Music is the soundtrack of our lives. It has the power to transport us and elicit a wide-range of emotions. In rare instances, music also has a unique ability to encapsulate moments so vividly, that it feels as though the artist must have tapped into our souls and taken a polaroid picture of our lives.
JAY-Z’s release of his latest album 4:44 has been met with broad criticism from both men and women. Some of the most thought-provoking responses have come from Sisters who believe that JAY-Z’s admission of infidelity and his subsequent apology, only help to emphasize how in some cases a man’s growth and evolution come at the expense of a lady he’s hurt emotionally. DAMN! Let’s take that in for a second. That’s real shit. Sometimes anger and pain can lead to transformative change, I believe this album has sparked those conversations.
“We live in a society that more readily forgives men for cheating than it does women. In fact, men’s promiscuity has been celebrated as a rite of passage where women are ostracized and further degraded by the same and sometimes less comparable behavior.” – Jason Rosario
In my opinion, the album can be the beginning of what I think is an important conversation. One that begins to hold us as men more accountable for our actions, while allowing a space for growth, atonement and ultimately forgiveness. It creates a space for Brothers and Sisters to engage in vulnerable, heartfelt dialogue that serves as the basis for deeper growth and understanding. And, in that process, create stronger bonds of communication that will lead to more connected, healthier relationships.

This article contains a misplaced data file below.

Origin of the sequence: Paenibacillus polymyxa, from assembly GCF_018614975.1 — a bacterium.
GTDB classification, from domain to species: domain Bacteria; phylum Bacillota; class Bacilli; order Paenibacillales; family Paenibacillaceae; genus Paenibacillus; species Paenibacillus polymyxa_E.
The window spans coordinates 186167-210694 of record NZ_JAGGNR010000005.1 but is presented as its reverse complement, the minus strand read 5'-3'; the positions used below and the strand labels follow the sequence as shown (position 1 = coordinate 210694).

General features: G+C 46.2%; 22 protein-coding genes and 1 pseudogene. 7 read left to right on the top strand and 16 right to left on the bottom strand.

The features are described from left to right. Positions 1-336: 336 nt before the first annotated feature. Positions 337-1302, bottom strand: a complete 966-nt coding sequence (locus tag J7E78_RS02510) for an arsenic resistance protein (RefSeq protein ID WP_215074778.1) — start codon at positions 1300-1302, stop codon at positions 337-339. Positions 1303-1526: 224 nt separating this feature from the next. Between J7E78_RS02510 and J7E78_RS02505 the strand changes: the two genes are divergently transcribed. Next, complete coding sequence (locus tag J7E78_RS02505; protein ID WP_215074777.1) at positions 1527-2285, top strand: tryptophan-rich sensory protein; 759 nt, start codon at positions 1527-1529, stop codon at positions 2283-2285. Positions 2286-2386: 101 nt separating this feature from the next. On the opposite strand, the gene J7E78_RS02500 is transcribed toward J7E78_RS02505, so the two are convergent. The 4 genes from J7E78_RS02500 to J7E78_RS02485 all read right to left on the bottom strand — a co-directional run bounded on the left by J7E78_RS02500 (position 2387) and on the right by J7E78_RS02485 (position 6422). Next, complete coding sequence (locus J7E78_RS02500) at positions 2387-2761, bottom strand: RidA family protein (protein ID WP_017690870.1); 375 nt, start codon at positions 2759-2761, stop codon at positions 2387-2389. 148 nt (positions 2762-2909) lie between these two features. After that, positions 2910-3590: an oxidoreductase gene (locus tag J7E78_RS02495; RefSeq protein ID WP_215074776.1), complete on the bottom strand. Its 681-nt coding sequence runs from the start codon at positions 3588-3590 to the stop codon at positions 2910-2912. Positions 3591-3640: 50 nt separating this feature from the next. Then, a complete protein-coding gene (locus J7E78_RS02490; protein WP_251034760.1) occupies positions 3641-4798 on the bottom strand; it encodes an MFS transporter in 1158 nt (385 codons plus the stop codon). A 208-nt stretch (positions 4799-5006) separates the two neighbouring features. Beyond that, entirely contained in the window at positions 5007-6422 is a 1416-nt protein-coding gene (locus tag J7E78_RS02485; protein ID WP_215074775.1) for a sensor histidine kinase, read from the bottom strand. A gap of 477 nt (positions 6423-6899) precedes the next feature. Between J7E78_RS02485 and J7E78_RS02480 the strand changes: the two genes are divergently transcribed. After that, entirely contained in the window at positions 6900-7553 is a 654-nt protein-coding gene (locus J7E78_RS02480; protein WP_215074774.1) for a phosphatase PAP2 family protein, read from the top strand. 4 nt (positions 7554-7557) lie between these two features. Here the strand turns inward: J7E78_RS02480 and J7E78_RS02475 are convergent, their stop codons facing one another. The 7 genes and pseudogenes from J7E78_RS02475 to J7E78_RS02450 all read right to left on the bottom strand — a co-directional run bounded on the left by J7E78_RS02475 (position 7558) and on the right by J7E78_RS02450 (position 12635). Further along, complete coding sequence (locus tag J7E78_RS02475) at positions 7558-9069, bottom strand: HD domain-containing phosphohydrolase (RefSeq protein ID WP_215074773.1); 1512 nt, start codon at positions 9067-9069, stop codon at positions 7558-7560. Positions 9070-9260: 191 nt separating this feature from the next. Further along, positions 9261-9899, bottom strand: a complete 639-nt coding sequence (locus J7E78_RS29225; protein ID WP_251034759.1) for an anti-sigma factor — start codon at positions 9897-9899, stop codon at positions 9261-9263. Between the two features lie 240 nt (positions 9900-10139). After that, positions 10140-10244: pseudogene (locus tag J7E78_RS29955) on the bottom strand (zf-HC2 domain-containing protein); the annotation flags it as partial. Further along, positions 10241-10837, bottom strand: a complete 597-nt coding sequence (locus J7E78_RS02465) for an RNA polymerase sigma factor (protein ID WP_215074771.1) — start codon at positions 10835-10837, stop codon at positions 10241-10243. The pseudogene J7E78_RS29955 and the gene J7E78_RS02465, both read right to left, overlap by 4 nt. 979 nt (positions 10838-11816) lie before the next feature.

As for the album, I think it’s one JAY-Z’s best pieces of work, in large part due to the timing of its release. The world is yearning to hear from men in a different way. The world wants us to speak vulnerably from that place within us that can only be Truth. The world needs us to step into our greatness and leave behind the boyish behavior. It needs us to step into a new definition of masculinity, one that does its part of deconstructing the structures of patriarchy and help create safe spaces of inclusion for all groups of people women and the LGBTQ community.
This album puts to song all of the values that inspired the creation of The Lives of Men as a platform – vulnerability, an unapologetic celebration of black excellence, masculinity and self-reflection. JAY-Z provides us with the perfect soundtrack for that introspective journey.
One particular song that jumps out at me is “Kill JAY-Z.” In it, he metaphorically kills his old Self in order to renew and resurrect into a better version of himself. This has been a central principle in my own therapy sessions. The trauma and shame of a deeply challenging experience can serve as inspiration for new growth, and Jay does a great job illustrating that in this song. My favorite line is “You can’t heal what you never reveal.” Whaaa?!
The other song that resonates with me is the title track “4:44.” Arguably one of the greatest songs he’s composed, Jay spills his heart out in the most vulnerable way. It’s an ode to personal growth from a 47-year-old man that inspires all of us to look at the ways we show up in our relationships and start to not only atone for those mistakes but also ensure that we address their root causes. The song challenges us to raise our young men differently and provide healthier representations of black masculinity. Lastly, in a subtle nod to artistic numerology, the most vulnerable song on the album stands at exactly 4 minutes and 44 seconds. My favorite line in this song was hard to choose, but this one resonates with me the most. "Look, I apologize, often womanize. Took for my child to be born to see through a woman's eyes."
So, whether you are a fan of the album or not, the fact that we have a black man in a position of influence in our community, seemingly taking responsibility for himself and revealing, in a very public way that he needs to change is something to be proud of. The album comes at a time when the collective male consciousness is being challenged to step into its full power. That means embracing all aspects of masculinity, debunking myths of what being a “real man” is and doing it in a vulnerable way that creates pathways to real healing and growth.